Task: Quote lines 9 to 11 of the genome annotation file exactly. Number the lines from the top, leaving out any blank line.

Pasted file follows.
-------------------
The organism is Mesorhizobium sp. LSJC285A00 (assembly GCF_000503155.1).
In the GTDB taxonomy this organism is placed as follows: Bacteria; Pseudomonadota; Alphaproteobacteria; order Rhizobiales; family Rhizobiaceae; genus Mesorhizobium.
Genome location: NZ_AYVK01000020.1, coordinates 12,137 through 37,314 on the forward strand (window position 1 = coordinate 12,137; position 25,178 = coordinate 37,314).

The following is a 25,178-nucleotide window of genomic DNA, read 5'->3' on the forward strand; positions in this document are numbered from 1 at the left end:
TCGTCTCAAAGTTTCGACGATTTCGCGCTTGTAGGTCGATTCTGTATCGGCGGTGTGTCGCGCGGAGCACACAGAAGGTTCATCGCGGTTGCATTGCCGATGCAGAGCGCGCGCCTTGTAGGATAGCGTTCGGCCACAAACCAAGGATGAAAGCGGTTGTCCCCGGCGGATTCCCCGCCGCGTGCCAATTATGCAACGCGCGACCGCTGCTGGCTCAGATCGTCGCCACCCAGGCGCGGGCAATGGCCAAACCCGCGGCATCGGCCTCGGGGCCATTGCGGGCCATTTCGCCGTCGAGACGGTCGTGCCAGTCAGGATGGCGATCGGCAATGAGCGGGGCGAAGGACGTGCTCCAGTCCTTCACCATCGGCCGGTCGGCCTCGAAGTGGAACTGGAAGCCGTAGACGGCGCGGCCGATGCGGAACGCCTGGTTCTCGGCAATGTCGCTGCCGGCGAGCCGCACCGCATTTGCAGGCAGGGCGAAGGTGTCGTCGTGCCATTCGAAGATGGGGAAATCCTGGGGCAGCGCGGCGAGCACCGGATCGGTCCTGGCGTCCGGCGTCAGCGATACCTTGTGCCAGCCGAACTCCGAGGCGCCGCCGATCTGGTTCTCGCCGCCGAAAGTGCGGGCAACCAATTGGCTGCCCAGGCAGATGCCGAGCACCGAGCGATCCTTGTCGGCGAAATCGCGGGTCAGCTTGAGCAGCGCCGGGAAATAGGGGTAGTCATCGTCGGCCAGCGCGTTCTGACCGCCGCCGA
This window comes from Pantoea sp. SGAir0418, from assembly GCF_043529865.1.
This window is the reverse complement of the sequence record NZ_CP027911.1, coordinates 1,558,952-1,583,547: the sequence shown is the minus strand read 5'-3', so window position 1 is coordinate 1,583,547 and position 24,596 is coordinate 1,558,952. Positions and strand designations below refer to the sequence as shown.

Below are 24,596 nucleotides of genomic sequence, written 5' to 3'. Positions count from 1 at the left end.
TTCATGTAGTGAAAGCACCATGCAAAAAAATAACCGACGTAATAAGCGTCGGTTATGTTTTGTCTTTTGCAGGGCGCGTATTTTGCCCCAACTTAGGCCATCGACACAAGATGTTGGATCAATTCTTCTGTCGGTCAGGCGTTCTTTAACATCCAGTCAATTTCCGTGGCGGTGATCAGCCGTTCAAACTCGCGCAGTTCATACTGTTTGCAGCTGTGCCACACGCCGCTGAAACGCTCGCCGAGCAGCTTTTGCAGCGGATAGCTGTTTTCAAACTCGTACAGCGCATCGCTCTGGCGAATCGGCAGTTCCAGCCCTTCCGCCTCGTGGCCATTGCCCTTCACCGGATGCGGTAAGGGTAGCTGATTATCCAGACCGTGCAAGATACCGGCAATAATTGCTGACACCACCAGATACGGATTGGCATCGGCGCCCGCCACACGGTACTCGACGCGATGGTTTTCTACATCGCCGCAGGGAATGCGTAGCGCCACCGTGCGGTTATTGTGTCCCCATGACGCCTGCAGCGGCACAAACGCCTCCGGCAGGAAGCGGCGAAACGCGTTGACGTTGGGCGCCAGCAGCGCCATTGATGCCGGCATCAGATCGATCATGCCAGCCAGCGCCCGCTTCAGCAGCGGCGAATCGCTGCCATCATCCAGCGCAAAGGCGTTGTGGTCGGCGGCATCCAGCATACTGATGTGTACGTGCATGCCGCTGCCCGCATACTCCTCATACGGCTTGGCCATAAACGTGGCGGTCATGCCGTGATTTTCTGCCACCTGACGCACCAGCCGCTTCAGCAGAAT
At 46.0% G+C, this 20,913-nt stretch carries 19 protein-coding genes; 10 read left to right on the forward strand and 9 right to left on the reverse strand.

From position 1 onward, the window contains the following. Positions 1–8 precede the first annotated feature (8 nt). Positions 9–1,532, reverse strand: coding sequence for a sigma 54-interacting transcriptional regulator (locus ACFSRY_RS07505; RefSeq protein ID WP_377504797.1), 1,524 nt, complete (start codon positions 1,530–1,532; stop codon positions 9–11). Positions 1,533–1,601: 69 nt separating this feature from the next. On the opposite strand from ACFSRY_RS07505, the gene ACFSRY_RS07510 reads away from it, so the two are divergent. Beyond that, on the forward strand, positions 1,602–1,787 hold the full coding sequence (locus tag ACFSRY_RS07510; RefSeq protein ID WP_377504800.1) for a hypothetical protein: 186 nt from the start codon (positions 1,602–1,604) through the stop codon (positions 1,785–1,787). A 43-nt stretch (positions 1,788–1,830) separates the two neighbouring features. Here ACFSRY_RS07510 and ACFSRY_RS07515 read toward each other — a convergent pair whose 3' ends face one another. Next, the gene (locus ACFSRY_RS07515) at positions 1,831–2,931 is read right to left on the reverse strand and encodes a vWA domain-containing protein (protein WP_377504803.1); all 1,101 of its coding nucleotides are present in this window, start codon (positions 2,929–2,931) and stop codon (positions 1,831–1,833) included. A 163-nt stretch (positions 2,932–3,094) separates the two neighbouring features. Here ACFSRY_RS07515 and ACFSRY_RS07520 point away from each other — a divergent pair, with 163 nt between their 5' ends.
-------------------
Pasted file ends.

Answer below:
TTCATGTAGTGAAAGCACCATGCAAAAAAATAACCGACGTAATAAGCGTCGGTTATGTTTTGTCTTTTGCAGGGCGCGTATTTTGCCCCAACTTAGGCCATCGACACAAGATGTTGGATCAATTCTTCTGTCGGTCAGGCGTTCTTTAACATCCAGTCAATTTCCGTGGCGGTGATCAGCCGTTCAAACTCGCGCAGTTCATACTGTTTGCAGCTGTGCCACACGCCGCTGAAACGCTCGCCGAGCAGCTTTTGCAGCGGATAGCTGTTTTCAAACTCGTACAGCGCATCGCTCTGGCGAATCGGCAGTTCCAGCCCTTCCGCCTCGTGGCCATTGCCCTTCACCGGATGCGGTAAGGGTAGCTGATTATCCAGACCGTGCAAGATACCGGCAATAATTGCTGACACCACCAGATACGGATTGGCATCGGCGCCCGCCACACGGTACTCGACGCGATGGTTTTCTACATCGCCGCAGGGAATGCGTAGCGCCACCGTGCGGTTATTGTGTCCCCATGACGCCTGCAGCGGCACAAACGCCTCCGGCAGGAAGCGGCGAAACGCGTTGACGTTGGGCGCCAGCAGCGCCATTGATGCCGGCATCAGATCGATCATGCCAGCCAGCGCCCGCTTCAGCAGCGGCGAATCGCTGCCATCATCCAGCGCAAAGGCGTTGTGGTCGGCGGCATCCAGCATACTGATGTGTACGTGCATGCCGCTGCCCGCATACTCCTCATACGGCTTGGCCATAAACGTGGCGGTCATGCCGTGATTTTCTGCCACCTGACGCACCAGCCGCTTCAGCAGAAT
At 46.0% G+C, this 20,913-nt stretch carries 19 protein-coding genes; 10 read left to right on the forward strand and 9 right to left on the reverse strand.

From position 1 onward, the window contains the following. Positions 1–8 precede the first annotated feature (8 nt). Positions 9–1,532, reverse strand: coding sequence for a sigma 54-interacting transcriptional regulator (locus ACFSRY_RS07505; RefSeq protein ID WP_377504797.1), 1,524 nt, complete (start codon positions 1,530–1,532; stop codon positions 9–11). Positions 1,533–1,601: 69 nt separating this feature from the next. On the opposite strand from ACFSRY_RS07505, the gene ACFSRY_RS07510 reads away from it, so the two are divergent. Beyond that, on the forward strand, positions 1,602–1,787 hold the full coding sequence (locus tag ACFSRY_RS07510; RefSeq protein ID WP_377504800.1) for a hypothetical protein: 186 nt from the start codon (positions 1,602–1,604) through the stop codon (positions 1,785–1,787). A 43-nt stretch (positions 1,788–1,830) separates the two neighbouring features. Here ACFSRY_RS07510 and ACFSRY_RS07515 read toward each other — a convergent pair whose 3' ends face one another. Next, the gene (locus ACFSRY_RS07515) at positions 1,831–2,931 is read right to left on the reverse strand and encodes a vWA domain-containing protein (protein WP_377504803.1); all 1,101 of its coding nucleotides are present in this window, start codon (positions 2,929–2,931) and stop codon (positions 1,831–1,833) included. A 163-nt stretch (positions 2,932–3,094) separates the two neighbouring features. Here ACFSRY_RS07515 and ACFSRY_RS07520 point away from each other — a divergent pair, with 163 nt between their 5' ends.